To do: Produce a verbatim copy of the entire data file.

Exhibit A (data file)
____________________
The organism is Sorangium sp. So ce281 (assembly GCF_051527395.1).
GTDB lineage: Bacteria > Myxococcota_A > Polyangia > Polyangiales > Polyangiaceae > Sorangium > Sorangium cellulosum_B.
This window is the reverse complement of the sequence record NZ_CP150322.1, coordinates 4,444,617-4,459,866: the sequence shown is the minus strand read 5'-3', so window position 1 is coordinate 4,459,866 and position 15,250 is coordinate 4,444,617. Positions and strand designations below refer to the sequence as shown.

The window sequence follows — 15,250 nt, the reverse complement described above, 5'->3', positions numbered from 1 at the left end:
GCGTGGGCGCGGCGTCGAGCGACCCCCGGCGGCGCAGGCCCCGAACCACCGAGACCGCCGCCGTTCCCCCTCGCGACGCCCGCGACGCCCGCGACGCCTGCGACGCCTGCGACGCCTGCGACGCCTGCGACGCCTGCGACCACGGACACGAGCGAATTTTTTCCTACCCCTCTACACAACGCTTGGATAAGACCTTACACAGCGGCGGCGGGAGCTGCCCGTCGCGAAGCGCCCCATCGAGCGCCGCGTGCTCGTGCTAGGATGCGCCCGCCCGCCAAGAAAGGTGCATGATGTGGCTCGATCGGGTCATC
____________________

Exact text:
The organism is Sorangium sp. So ce281 (assembly GCF_051527395.1).
GTDB lineage: Bacteria > Myxococcota_A > Polyangia > Polyangiales > Polyangiaceae > Sorangium > Sorangium cellulosum_B.
This window is the reverse complement of the sequence record NZ_CP150322.1, coordinates 4,444,617-4,459,866: the sequence shown is the minus strand read 5'-3', so window position 1 is coordinate 4,459,866 and position 15,250 is coordinate 4,444,617. Positions and strand designations below refer to the sequence as shown.

The window sequence follows — 15,250 nt, the reverse complement described above, 5'->3', positions numbered from 1 at the left end:
GCGTGGGCGCGGCGTCGAGCGACCCCCGGCGGCGCAGGCCCCGAACCACCGAGACCGCCGCCGTTCCCCCTCGCGACGCCCGCGACGCCCGCGACGCCTGCGACGCCTGCGACGCCTGCGACGCCTGCGACGCCTGCGACCACGGACACGAGCGAATTTTTTCCTACCCCTCTACACAACGCTTGGATAAGACCTTACACAGCGGCGGCGGGAGCTGCCCGTCGCGAAGCGCCCCATCGAGCGCCGCGTGCTCGTGCTAGGATGCGCCCGCCCGCCAAGAAAGGTGCATGATGTGGCTCGATCGGGTCATC